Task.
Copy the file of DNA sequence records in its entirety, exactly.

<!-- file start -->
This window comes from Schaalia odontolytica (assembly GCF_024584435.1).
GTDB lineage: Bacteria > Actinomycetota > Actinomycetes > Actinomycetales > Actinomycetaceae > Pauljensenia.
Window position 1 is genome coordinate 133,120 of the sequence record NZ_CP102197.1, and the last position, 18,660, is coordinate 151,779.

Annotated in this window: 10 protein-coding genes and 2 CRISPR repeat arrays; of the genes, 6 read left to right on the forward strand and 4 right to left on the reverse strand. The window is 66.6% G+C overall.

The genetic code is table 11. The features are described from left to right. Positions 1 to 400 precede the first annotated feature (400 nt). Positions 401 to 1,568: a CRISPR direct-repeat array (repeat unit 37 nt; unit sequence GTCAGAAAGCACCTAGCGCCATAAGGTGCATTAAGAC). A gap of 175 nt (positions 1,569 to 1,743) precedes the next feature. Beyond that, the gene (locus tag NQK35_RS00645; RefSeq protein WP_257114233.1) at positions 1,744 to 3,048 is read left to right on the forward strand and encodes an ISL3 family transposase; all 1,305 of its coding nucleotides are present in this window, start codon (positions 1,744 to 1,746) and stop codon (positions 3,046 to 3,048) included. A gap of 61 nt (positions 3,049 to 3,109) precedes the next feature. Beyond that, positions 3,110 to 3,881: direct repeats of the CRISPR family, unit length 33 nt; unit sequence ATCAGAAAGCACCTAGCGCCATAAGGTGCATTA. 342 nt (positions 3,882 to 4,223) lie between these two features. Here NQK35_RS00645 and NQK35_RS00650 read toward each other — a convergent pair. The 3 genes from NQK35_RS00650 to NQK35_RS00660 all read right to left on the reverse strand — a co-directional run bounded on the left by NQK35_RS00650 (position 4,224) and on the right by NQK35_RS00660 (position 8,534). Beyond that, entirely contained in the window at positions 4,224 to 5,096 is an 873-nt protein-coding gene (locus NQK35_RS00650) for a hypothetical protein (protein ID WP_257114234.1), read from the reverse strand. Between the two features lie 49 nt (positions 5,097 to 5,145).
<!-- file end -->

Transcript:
This window comes from Schaalia odontolytica (assembly GCF_024584435.1).
GTDB lineage: Bacteria > Actinomycetota > Actinomycetes > Actinomycetales > Actinomycetaceae > Pauljensenia.
Window position 1 is genome coordinate 133,120 of the sequence record NZ_CP102197.1, and the last position, 18,660, is coordinate 151,779.

Annotated in this window: 10 protein-coding genes and 2 CRISPR repeat arrays; of the genes, 6 read left to right on the forward strand and 4 right to left on the reverse strand. The window is 66.6% G+C overall.

The genetic code is table 11. The features are described from left to right. Positions 1 to 400 precede the first annotated feature (400 nt). Positions 401 to 1,568: a CRISPR direct-repeat array (repeat unit 37 nt; unit sequence GTCAGAAAGCACCTAGCGCCATAAGGTGCATTAAGAC). A gap of 175 nt (positions 1,569 to 1,743) precedes the next feature. Beyond that, the gene (locus tag NQK35_RS00645; RefSeq protein WP_257114233.1) at positions 1,744 to 3,048 is read left to right on the forward strand and encodes an ISL3 family transposase; all 1,305 of its coding nucleotides are present in this window, start codon (positions 1,744 to 1,746) and stop codon (positions 3,046 to 3,048) included. A gap of 61 nt (positions 3,049 to 3,109) precedes the next feature. Beyond that, positions 3,110 to 3,881: direct repeats of the CRISPR family, unit length 33 nt; unit sequence ATCAGAAAGCACCTAGCGCCATAAGGTGCATTA. 342 nt (positions 3,882 to 4,223) lie between these two features. Here NQK35_RS00645 and NQK35_RS00650 read toward each other — a convergent pair. The 3 genes from NQK35_RS00650 to NQK35_RS00660 all read right to left on the reverse strand — a co-directional run bounded on the left by NQK35_RS00650 (position 4,224) and on the right by NQK35_RS00660 (position 8,534). Beyond that, entirely contained in the window at positions 4,224 to 5,096 is an 873-nt protein-coding gene (locus NQK35_RS00650) for a hypothetical protein (protein ID WP_257114234.1), read from the reverse strand. Between the two features lie 49 nt (positions 5,097 to 5,145).